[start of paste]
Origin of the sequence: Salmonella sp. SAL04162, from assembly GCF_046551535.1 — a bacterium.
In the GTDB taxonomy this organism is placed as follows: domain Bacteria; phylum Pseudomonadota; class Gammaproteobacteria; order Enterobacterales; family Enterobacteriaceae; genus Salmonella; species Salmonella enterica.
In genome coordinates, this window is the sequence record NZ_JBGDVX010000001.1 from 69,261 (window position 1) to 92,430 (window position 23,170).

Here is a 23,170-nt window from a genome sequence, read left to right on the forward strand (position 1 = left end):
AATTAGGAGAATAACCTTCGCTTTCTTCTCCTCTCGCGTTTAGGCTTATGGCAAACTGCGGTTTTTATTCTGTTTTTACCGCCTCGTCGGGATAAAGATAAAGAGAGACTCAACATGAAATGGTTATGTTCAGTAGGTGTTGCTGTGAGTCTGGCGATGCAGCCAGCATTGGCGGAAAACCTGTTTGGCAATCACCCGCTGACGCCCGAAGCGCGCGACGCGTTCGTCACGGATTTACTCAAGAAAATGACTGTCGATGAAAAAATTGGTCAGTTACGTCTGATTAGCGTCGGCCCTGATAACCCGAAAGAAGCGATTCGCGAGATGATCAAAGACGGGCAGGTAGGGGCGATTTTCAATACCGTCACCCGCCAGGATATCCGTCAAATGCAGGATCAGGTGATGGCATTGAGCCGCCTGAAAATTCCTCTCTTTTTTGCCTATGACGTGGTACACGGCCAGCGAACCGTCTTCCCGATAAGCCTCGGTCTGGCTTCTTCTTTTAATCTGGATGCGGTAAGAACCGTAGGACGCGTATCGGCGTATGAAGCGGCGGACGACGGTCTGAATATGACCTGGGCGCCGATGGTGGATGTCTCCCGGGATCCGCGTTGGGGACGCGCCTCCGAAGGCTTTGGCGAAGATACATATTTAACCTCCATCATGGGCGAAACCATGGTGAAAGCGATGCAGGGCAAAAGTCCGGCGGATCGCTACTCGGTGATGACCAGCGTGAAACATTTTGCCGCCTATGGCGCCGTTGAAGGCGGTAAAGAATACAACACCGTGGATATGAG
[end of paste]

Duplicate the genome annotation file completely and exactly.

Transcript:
Origin of the sequence: Salmonella sp. SAL04162, from assembly GCF_046551535.1 — a bacterium.
In the GTDB taxonomy this organism is placed as follows: domain Bacteria; phylum Pseudomonadota; class Gammaproteobacteria; order Enterobacterales; family Enterobacteriaceae; genus Salmonella; species Salmonella enterica.
In genome coordinates, this window is the sequence record NZ_JBGDVX010000001.1 from 69,261 (window position 1) to 92,430 (window position 23,170).

Here is a 23,170-nt window from a genome sequence, read left to right on the forward strand (position 1 = left end):
AATTAGGAGAATAACCTTCGCTTTCTTCTCCTCTCGCGTTTAGGCTTATGGCAAACTGCGGTTTTTATTCTGTTTTTACCGCCTCGTCGGGATAAAGATAAAGAGAGACTCAACATGAAATGGTTATGTTCAGTAGGTGTTGCTGTGAGTCTGGCGATGCAGCCAGCATTGGCGGAAAACCTGTTTGGCAATCACCCGCTGACGCCCGAAGCGCGCGACGCGTTCGTCACGGATTTACTCAAGAAAATGACTGTCGATGAAAAAATTGGTCAGTTACGTCTGATTAGCGTCGGCCCTGATAACCCGAAAGAAGCGATTCGCGAGATGATCAAAGACGGGCAGGTAGGGGCGATTTTCAATACCGTCACCCGCCAGGATATCCGTCAAATGCAGGATCAGGTGATGGCATTGAGCCGCCTGAAAATTCCTCTCTTTTTTGCCTATGACGTGGTACACGGCCAGCGAACCGTCTTCCCGATAAGCCTCGGTCTGGCTTCTTCTTTTAATCTGGATGCGGTAAGAACCGTAGGACGCGTATCGGCGTATGAAGCGGCGGACGACGGTCTGAATATGACCTGGGCGCCGATGGTGGATGTCTCCCGGGATCCGCGTTGGGGACGCGCCTCCGAAGGCTTTGGCGAAGATACATATTTAACCTCCATCATGGGCGAAACCATGGTGAAAGCGATGCAGGGCAAAAGTCCGGCGGATCGCTACTCGGTGATGACCAGCGTGAAACATTTTGCCGCCTATGGCGCCGTTGAAGGCGGTAAAGAATACAACACCGTGGATATGAG